Louis Vuitton began manufacturing trunks in Paris in 1854, and the company he started went on to become one of the world’s most famous makers of luxury goods, known especially for its designer luggage pattern: a beige-on-chestnut monogram, “LV.” Vuitton’s high-quality travelling trunks were such a hit that he had to expand his factory within a few years, relocating to Asnieres in 1860. As the years went by the Vuitton line gained international recognition, thanks in part to a bronze medal at the 1867 World’s Fair and a gold medal at the 1889 World’s Fair, both held in Paris. After Louis died in 1892, his son, Georges, took the company to new heights, developing what is recognized as the first “designer label” on a product. (Widespread copying of Vuitton patterns pushed Georges to design the distinctive “LV” monogram.) Vuitton’s luggage company has since become a world leader in luxury consumer goods, with products that include travel books, perfume, distilled spirits and designer clothing.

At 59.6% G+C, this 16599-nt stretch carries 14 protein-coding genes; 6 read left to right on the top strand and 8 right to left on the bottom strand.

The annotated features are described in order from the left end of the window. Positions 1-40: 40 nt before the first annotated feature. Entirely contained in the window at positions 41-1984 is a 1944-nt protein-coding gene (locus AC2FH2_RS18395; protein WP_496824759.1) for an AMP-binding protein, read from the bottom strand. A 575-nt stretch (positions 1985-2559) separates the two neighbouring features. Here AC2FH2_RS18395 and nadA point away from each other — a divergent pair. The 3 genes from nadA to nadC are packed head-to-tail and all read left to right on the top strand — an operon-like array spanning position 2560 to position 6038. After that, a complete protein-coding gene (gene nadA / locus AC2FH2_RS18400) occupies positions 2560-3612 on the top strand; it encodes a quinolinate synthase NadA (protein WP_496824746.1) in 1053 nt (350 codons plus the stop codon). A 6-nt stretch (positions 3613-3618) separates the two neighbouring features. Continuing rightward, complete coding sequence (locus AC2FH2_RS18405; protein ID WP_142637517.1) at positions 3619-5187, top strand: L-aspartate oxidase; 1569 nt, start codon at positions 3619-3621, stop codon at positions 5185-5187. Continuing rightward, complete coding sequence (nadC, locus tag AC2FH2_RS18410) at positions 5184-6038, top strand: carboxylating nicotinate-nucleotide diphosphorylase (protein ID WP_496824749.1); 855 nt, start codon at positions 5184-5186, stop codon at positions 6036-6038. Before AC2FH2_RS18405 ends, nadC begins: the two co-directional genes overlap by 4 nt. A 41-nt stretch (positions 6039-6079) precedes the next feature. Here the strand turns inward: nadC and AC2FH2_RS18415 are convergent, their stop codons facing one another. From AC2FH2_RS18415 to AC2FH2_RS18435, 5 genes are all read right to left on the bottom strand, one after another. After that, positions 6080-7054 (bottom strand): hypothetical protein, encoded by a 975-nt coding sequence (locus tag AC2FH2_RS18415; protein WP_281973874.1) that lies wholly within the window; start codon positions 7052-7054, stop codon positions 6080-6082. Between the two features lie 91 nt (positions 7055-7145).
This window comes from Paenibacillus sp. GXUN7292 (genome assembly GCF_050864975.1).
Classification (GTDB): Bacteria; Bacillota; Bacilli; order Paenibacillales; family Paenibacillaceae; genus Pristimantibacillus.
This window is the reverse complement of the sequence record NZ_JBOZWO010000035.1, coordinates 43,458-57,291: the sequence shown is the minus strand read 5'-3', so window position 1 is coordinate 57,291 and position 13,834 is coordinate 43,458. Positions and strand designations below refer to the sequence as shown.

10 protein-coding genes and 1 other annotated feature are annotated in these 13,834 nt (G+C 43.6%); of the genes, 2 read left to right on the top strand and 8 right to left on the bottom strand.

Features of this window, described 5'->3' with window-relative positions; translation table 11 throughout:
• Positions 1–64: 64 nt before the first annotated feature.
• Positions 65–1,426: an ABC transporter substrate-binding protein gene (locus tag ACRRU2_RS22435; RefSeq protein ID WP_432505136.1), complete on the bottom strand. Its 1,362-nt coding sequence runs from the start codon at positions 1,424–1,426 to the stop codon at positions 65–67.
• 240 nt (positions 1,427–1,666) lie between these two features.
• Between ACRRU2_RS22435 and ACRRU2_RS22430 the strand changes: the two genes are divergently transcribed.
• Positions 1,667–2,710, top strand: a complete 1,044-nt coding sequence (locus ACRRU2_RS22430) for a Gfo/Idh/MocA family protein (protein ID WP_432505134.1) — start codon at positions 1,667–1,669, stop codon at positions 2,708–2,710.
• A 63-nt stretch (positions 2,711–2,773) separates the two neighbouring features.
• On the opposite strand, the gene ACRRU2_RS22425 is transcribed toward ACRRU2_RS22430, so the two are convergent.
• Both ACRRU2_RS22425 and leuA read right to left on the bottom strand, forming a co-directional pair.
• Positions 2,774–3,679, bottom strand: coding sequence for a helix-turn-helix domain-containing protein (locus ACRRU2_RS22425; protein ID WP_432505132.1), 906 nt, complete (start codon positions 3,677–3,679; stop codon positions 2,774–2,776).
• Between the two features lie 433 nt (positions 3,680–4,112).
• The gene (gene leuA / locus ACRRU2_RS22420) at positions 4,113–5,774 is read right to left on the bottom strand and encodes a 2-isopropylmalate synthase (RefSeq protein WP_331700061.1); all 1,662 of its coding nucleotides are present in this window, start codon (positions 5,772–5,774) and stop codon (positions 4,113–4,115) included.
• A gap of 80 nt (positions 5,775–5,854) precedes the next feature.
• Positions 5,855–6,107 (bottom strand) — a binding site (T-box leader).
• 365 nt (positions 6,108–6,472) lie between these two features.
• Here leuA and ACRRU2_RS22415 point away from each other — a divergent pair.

Georges Vuitton is also credited with developing Vuitton’s unique five-combination lock. . In 1936, after Georges died, his son, Gaston-Louis, took the helm of the company. . In 1983 the Louis Vuitton company joined with America’s Cup to form the Vuitton Cup, a preliminary competition – called an eliminatory regatta – for the world’s most prestigious yacht race. . In 1998 Vuitton entered the world of high fashion with the designs of Marc Jacobs.